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Force of friction keeping the block stationary

Investigate the forces at play when a block of wood on a wedge is stationary. Understand the role of friction and the normal force in balancing the force of gravity. Learn how to calculate the coefficient of static friction and its implications in real-world scenarios.
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Created by Sal Khan.

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Video transcript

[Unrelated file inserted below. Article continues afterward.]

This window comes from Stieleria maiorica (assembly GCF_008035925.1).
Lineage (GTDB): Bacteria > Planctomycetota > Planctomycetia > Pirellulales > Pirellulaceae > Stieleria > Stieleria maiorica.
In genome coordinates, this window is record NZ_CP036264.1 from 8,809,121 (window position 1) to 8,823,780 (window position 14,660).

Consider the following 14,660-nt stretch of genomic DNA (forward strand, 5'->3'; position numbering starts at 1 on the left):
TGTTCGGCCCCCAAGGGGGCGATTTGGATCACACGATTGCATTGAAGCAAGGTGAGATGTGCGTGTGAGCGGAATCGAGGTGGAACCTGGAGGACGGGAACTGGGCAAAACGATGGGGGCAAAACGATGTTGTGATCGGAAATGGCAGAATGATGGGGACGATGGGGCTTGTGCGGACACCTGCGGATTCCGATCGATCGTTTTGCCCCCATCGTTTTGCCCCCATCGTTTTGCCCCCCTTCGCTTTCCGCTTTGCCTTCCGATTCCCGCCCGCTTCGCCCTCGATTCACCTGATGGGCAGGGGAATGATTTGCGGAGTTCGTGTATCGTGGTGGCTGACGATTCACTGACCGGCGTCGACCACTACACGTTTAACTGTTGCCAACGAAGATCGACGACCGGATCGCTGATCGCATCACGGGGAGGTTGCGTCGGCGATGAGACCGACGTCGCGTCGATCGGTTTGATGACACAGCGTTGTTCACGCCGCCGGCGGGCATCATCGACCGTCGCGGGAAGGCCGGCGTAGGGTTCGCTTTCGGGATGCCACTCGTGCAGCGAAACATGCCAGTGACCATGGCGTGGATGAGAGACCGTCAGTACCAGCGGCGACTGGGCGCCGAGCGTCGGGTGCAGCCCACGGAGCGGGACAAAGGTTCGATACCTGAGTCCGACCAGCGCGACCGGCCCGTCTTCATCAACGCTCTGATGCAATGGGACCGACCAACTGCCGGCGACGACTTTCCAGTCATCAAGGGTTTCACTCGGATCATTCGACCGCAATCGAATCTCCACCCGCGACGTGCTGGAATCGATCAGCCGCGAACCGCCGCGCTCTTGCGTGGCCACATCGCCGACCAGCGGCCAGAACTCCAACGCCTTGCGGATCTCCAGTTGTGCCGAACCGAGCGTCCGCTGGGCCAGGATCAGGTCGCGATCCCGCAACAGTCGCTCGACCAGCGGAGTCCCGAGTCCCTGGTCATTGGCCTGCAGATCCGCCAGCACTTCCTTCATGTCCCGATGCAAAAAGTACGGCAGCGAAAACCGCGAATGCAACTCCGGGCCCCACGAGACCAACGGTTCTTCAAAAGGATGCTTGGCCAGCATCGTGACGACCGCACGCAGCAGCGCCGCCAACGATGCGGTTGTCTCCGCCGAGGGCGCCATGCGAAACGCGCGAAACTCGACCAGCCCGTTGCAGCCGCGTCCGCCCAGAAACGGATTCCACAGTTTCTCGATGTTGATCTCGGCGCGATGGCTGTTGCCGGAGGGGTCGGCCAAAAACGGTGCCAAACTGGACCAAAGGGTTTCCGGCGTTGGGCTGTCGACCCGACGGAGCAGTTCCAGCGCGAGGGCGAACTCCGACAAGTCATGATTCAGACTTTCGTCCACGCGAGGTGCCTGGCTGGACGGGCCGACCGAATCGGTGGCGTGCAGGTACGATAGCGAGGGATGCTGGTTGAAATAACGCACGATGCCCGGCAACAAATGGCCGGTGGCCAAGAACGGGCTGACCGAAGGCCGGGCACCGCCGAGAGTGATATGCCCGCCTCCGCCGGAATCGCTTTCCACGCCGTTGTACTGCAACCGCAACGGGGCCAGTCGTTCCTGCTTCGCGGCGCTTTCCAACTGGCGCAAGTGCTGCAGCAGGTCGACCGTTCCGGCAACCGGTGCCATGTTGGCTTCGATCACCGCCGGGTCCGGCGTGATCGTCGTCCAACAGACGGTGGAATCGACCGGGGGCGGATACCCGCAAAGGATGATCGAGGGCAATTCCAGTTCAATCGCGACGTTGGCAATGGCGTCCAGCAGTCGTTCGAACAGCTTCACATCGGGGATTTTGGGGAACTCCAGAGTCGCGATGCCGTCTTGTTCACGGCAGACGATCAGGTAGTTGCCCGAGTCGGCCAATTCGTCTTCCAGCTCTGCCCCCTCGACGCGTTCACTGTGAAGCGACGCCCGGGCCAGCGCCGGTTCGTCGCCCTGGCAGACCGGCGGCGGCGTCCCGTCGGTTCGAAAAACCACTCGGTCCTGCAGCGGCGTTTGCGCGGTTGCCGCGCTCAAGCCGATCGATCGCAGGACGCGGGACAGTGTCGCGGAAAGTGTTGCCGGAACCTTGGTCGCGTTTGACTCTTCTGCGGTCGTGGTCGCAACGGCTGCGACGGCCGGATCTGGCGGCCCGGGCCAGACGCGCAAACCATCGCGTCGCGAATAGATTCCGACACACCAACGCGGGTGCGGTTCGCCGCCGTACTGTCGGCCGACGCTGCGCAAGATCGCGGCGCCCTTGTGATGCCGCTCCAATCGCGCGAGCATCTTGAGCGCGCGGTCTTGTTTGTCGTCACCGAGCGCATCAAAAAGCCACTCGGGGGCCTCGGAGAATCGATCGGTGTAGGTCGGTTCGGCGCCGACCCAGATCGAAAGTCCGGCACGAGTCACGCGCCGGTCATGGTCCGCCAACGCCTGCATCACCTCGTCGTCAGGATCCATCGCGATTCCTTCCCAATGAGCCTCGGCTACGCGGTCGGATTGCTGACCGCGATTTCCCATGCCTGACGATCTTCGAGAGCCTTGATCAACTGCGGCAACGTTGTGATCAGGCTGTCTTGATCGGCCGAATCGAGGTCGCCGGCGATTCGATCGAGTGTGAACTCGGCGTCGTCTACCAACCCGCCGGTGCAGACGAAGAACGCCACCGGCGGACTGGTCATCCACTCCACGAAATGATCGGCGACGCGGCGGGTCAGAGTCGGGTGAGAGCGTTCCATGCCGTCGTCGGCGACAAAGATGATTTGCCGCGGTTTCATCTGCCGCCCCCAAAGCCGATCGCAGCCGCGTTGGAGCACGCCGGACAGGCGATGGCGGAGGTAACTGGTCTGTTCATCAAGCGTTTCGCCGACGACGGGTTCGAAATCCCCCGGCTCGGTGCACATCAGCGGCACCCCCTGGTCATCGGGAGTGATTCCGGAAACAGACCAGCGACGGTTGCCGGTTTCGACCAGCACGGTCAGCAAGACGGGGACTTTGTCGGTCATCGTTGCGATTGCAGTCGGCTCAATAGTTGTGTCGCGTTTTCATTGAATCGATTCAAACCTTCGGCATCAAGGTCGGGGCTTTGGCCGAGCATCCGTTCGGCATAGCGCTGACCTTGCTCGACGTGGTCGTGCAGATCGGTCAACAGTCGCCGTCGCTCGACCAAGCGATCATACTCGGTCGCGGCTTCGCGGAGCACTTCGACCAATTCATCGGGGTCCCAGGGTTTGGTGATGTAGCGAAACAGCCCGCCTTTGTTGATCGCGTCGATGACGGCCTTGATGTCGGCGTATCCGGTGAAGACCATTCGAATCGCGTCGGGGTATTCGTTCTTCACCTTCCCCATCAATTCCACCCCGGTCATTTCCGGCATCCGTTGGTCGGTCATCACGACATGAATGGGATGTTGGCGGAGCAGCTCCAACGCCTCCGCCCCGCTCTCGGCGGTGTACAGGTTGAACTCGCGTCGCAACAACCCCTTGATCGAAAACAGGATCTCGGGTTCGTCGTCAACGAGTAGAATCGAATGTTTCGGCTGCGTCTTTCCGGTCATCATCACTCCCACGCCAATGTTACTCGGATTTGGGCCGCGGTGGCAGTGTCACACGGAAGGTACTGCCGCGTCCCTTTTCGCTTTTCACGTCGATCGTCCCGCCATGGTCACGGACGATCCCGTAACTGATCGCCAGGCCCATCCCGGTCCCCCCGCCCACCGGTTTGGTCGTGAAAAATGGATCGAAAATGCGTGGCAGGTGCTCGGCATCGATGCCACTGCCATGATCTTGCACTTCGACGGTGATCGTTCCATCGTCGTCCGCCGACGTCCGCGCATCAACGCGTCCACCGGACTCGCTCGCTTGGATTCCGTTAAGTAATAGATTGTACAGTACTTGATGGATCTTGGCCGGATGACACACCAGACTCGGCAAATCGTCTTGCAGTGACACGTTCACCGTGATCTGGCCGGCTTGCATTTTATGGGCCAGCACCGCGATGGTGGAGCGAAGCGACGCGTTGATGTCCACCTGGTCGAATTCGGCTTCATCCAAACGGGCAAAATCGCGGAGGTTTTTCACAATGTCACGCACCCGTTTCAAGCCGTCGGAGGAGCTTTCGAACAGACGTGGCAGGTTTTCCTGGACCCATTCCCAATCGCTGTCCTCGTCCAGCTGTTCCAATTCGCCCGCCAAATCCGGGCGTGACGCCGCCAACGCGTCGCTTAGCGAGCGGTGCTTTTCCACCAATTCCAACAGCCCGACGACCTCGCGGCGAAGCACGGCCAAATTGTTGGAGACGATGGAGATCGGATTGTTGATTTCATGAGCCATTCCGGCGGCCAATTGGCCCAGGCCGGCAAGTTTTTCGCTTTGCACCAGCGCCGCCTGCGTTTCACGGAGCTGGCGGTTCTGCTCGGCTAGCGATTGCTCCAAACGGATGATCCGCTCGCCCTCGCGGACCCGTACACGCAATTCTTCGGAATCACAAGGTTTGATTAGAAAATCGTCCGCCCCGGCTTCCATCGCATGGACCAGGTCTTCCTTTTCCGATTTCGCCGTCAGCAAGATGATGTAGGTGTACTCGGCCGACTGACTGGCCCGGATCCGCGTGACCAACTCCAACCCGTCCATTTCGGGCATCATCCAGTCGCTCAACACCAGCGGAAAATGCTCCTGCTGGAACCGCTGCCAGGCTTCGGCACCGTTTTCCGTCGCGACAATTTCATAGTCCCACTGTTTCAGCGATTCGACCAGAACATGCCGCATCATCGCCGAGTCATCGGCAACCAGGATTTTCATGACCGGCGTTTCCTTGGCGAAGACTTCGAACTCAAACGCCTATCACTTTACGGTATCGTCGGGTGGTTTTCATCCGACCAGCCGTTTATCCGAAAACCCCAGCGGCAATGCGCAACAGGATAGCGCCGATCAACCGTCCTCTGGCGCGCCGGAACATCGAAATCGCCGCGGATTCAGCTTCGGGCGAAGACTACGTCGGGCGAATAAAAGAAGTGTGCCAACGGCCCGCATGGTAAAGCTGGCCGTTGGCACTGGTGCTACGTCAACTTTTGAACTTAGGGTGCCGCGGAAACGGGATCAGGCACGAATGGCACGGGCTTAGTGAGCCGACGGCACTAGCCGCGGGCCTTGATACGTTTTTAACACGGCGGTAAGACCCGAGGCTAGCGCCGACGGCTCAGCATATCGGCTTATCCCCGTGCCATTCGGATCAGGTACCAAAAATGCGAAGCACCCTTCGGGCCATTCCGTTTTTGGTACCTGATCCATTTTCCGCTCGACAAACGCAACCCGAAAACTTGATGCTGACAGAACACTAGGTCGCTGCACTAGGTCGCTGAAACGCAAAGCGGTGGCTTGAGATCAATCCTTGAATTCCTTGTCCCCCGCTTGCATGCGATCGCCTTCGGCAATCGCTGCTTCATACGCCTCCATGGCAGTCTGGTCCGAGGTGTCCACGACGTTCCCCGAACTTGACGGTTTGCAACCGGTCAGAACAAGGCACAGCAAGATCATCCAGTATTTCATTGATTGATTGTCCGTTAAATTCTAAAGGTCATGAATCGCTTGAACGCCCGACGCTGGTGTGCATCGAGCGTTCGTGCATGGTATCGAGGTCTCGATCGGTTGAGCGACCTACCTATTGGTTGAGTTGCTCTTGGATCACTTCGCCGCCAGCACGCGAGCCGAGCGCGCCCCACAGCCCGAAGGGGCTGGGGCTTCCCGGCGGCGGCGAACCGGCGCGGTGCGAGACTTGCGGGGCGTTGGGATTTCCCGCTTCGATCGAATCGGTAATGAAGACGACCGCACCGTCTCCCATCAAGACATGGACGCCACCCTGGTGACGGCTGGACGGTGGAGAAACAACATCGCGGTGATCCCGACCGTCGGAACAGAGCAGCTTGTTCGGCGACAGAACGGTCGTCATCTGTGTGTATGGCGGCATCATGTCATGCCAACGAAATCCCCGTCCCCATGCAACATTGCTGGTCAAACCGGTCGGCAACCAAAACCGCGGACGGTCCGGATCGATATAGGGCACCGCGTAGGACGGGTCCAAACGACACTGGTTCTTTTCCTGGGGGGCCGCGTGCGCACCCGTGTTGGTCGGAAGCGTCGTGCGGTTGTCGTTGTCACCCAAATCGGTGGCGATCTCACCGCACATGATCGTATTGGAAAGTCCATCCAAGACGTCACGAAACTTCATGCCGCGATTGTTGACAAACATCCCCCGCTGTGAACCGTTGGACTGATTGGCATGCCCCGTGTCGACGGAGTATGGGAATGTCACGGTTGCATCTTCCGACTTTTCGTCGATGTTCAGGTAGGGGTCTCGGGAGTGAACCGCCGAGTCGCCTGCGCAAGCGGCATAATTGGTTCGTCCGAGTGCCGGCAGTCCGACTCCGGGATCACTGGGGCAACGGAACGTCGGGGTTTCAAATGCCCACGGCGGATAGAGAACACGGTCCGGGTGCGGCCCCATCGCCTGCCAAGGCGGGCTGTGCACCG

- [Voiceover] In the last video we had a ten kilogram mass sitting on top of an inclined plane and the plane had a 30 degree angle. And in order to figure out what would happen to this block, we broke down the force of gravity on this block into the components that are parallel to the surface of the plane, and perpendicular to the surface of the plane. And, for our perpendicular component, we got 49 times the square root of three Newtons downwards. It's 98 times this quantity over here, downwards. But we said, look, we don't see this block of ice. We don't see it accelerating downwards into this wedge because the wedge is supporting it. So there must be a counteracting force that the wedge is exerting on the block. And that counteracting force is the normal force of the wedge on the block of ice. And that is exactly opposite to the force of gravity in this direction. The normal force of gravity I guess you could say is the normal force of the wedge. And then these completely balance each other out in that normal direction, in that perpendicular direction. And that's why this block is not accelerating either in that direction, or in this direction over here. For the one component of the force of gravity that did not seem to have any offset, at least the way we set up the problem in the last video, is the force that is, or the component that is parallel. That is parallel to the surface of the plane. And we figured that out to be 49 Newtons. It was essentially the weight of the block times the sine of this angle. And similar, if there's no other forces, then it would be accelerated in this direction. And to figure out how the rate of acceleration, you take the force in that direction divided by the mass of the block, and you get 4.9 meters per second squared. Now let's say that that wasn't happening. Let's say were to look at this system right over here and the block is just stationary. And now, for the sake of argument, let's assume it's not ice on ice. Let's assume that they're both made out of wood. And now all of a sudden we have a situation where the block is stationary. What would, if it's stationary, what is necessarily the case? Well, we already said, we already determined that if it's not accelerating in this normal direction and in this perpendicular direction, there must be zero net forces on it. But if it's stationary as a whole, then there must be zero forces in this parallel component as well. So there must be some force counteracting this 49 Newtons that wants to take it down the slope. So there must be some force. There must be some force that is counteracting, that is counteracting that force, the component of gravity that wants to take it down, accelerate it down the slope. And the question is, what is this force? We're dealing a situation now where we're dealing with a stationary block. Where we're dealing with a stationary block. A block that is not accelerating. So what is that force? And I think you know, from experience maybe, what is the difference between a block of wood on top of a block of wood and a block of ice on top of a block of ice? A block of ice on top of a block of ice is much more slippery. There is no friction between ice and ice, but there is friction between wood and wood. And to make it maybe a little more tangible, maybe we'd put some sandpaper. Maybe we'd put some sandpaper on this surface over here. And then it becomes a little bit clearer. The force that is keeping this block from sliding down in this situation is the force of friction, is the force of friction. And the force of friction will always act in a direction opposite to the motion if there was not any friction. So what is the... Or the potential, I should say. The potential acceleration. I shouldn't say the motion. The potential acceleration if there was not any friction. So what is the force of friction in this case? Well, if this block is completely stationary, it's not accelerating down the ramp, the force of friction over here is going to be 49 Newtons. It's going to be 49 Newtons, but it's going to be upwards. Kind of up the ramp. 49 Newtons up, up the ramp. Now what I want to think about, and this is something that can be determined experimentally if you have blocks and ramps. Even if you don't have blocks and ramps. As long as you have some way of measuring force, you can do this experimentally. But an interesting thing, a question, an interesting question here is, well how much do I have to push on this block until it starts to move down the ramp? How much do I have to push on it? And let's say you were able to experimentally determine that if you can apply, if you can apply another one Newton. So let's say that if you can apply another one Newton on this. So above and beyond the parallel force, if you can apply another... I should do it small. If I can apply another one Newton. If I can apply another one Newton, then all of a sudden I can at least get the box to start accelerating down. Not at the rate at which it would do naturally, but I could just start to nudge it down. If I give it another push of one Newton in the parallel direction. So what is the total force that it is has is exactly one Newton? So the total force at this point that's acting on it in order to just start to budge it. The total force, I'll call this the budging force. You'll never hear this in a traditional class. F sub B for the budging force. The budging force that's in the parallel direction. Let's say that is, if I'm applying one Newton in this direction, and it already has 49 Newtons due to the component of gravity in this direction, then my budging force is 50 Newtons. And so an interesting thing that you can determine based on the materials that are coming in contact with each other, is just how much force you need just to start to overcome friction. In this case it's the budging force, and that's a term that I made up. And an interesting ratio, which tends to hold for given materials pretty well, is the ratio between the amount of force just to budge it and the amount of force between the two objects, between how much force they are exerting on each other. And in this case, the amount of force that is being exerted by the wedge on the block is the normal force. It's 49 square roots of three. So maybe I should say the magnitude. The magnitude of the budging force over the magnitude of the force that is putting these two things in contact. In this case it is 49 square roots of three Newtons. So let me write this, I'll write this over the magnitude of the normal force, of the normal force. And that is 49 square roots of three. We call this the coefficient of static friction. The coefficient of static friction. And we're going to use this deeply, or a little bit more deeply in other problems. But it tends to hold true for different material, so that in the future if you have a different mass, or maybe a different incline, but you have the same materials, given the normal force you could figure out the budging force. You could figure out exactly how much force you need to put if you know this, which you usually figure out experimentally. So what would be the value in this case? You have 50 Newtons over 49 square roots of three Newtons, so this is zero point seven two. And then you can use this information... So let me write this down. This is the coefficient, coefficient. Coefficient's another word that I have trouble spelling. Coefficient of static friction. Static friction. We call it the coefficient of static friction because this deals with the ratio of the force of friction relative to the normal force, or I guess the force necessary to just overcome the force of friction and just kind of get right over the most friction that can be applied by kind of the abrasiveness of the two things when the object is stationary. And I'll do a whole video on the difference between what how this is different when an object is stationary to when it's moving. A lot of times they are very, very, very close, but for certain materials you have a very, at least a noticeably different coefficient of friction when the object is stationary as opposed to when it is moving. So I'll leave you there and in the next few videos we'll use coefficient of friction, or calculate coefficients of friction to do some more problems.